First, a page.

This week, a male in Canada was taken off of life support and could not donate his organs…because he was gay. This got me to think about us gays in the U.S. I’ve always wanted to donate blood, but knew I couldn’t. I knew why and, in some way, I kind of understood. I don’t understand why the Food and Drug Administration (FDA) groups all of us as “high risk.” I believe that reform will be a step towards equality and a higher blood and organ supply.
Since 1977, any male who has had sex with another male (MSM) is permanently barred from donating. The HIV/AIDS pandemic in the gay community caused this discrimination. While it is still true that MSM are still more heavily affected by the virus, “it is a person’s behavior, not their sexual orientation, that puts them at risk.” A woman who has had sex with a male doesn’t know if her partner has had sex with a male, yet she still is allowed to donate. Not all gays are haphazardly having unsafe sex, a behavior that is seen in all sexual orientation. African-American woman are also at high risk of HIV, but not stopped when donating.
Science has come so far that we have the ability to screen for the virus. No, it is not 100% accurate because of the “‘window period’ of infection, the time before detectable antibodies or antigens are produced.” However, studies are underway to reduce the already small risk.
Recently, activists have been “stepping up their calls for the federal government to change its blood-donation policy” and create certain procedures to allow it. Many groups, including the American Red Cross and American Association of Blood Banks, back a reform. The Advisory Committee on Blood Safety and Availability (ACBSA) reported last May that “several studies were under consideration, and a request for information had been issued for a pilot study on alternative donor deferral criteria for MSM.” However, a decision has still not been made to cart this pilot.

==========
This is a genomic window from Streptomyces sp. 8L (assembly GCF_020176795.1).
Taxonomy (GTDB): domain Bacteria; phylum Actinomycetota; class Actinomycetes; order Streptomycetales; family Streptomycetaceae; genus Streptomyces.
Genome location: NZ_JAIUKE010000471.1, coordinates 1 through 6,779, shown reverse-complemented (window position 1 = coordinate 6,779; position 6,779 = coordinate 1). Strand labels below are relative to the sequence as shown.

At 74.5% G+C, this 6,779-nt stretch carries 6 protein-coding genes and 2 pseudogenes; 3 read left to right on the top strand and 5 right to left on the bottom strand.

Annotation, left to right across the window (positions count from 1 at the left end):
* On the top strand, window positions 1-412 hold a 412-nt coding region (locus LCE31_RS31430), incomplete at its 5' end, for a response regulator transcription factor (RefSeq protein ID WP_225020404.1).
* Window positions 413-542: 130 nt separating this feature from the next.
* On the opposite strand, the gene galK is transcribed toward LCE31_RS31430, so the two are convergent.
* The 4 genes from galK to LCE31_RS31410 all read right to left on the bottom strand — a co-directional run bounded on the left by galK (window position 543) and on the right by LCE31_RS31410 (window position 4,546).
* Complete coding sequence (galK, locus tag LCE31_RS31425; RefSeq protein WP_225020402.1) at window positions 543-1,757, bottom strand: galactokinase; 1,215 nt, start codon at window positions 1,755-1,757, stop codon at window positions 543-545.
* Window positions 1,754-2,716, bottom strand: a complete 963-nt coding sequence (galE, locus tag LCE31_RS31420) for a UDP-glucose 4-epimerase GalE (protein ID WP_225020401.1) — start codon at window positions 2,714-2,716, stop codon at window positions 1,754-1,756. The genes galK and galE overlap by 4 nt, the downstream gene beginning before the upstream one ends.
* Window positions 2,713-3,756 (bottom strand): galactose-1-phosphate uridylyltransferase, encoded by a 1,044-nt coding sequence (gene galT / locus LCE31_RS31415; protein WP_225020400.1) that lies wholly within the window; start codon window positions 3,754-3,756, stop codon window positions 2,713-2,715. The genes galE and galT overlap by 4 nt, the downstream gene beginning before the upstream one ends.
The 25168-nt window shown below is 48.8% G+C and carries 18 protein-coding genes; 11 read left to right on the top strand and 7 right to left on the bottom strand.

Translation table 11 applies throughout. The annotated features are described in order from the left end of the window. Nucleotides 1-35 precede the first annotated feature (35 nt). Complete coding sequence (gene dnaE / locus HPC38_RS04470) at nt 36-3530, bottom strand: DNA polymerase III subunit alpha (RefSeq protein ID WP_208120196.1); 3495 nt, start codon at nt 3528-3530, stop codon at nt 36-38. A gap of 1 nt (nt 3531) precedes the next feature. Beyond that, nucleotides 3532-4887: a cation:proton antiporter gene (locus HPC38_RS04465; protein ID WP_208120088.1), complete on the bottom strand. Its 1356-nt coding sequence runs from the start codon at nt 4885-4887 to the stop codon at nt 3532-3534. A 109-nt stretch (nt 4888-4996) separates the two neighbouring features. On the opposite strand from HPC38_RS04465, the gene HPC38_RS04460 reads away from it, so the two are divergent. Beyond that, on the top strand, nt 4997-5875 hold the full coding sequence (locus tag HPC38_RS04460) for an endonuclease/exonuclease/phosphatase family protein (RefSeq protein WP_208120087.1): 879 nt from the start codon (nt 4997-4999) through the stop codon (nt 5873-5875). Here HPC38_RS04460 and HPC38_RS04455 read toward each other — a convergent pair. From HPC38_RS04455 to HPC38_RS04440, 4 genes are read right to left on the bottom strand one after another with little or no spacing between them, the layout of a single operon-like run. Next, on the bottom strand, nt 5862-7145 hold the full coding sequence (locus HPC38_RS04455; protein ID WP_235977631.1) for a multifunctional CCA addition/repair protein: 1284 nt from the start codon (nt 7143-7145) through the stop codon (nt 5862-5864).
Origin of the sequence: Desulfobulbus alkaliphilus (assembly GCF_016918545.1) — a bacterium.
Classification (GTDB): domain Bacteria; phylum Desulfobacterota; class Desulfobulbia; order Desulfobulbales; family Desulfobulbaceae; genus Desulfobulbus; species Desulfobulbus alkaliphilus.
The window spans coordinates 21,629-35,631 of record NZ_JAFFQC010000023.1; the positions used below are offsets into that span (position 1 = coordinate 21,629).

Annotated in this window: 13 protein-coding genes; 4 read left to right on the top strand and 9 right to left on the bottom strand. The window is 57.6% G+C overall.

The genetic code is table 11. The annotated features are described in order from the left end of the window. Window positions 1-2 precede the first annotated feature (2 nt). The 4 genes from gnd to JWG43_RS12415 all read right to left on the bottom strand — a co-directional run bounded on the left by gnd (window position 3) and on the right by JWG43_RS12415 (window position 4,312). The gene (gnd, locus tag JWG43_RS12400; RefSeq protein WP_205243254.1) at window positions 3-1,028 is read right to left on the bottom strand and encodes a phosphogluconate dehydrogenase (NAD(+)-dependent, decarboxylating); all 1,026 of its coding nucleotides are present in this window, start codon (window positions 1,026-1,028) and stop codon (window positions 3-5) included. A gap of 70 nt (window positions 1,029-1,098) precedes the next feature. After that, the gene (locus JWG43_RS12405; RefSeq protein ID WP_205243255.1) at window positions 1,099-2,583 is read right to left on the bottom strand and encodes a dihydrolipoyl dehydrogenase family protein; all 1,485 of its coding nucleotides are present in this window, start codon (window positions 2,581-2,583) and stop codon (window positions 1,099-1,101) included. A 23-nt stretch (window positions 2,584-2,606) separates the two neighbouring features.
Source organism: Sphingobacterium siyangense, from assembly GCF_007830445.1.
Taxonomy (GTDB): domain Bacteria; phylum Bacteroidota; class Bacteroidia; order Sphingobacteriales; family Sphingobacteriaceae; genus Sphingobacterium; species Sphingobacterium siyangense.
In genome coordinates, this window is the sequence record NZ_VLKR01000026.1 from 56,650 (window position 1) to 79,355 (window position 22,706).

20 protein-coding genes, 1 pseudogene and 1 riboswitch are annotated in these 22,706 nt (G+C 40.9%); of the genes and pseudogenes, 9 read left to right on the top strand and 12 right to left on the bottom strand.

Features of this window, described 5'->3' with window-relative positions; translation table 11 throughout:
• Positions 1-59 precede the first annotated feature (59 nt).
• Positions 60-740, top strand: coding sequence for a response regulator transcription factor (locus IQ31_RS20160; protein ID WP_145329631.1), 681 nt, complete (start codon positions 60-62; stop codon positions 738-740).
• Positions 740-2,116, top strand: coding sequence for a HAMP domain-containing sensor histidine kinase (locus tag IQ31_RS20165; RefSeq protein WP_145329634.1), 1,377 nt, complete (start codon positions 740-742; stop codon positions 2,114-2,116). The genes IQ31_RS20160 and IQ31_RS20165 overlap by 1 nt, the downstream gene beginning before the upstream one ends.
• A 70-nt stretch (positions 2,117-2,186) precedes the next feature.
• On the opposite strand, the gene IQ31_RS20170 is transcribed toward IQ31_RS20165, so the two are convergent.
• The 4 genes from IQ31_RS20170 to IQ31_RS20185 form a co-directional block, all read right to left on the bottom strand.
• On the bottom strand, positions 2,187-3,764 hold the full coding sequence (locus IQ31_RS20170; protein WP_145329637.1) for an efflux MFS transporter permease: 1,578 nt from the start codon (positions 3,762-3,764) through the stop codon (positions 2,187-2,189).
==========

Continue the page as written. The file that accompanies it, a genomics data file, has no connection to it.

There are two paths that activists see. The first includes a one-year window of abstinence for gay males that wish to donate. The other is a five-year window. Both of these policies are currently in play in other countries around the world.
The permanent ban is completely discriminatory, perhaps lazy, because officials are not looking past that window of infection. To argue that gays have unsafe sex is invalid, people across the board have unsafe sex. A wait is certainly understandable, to be sure that there is no virus. A ban is not.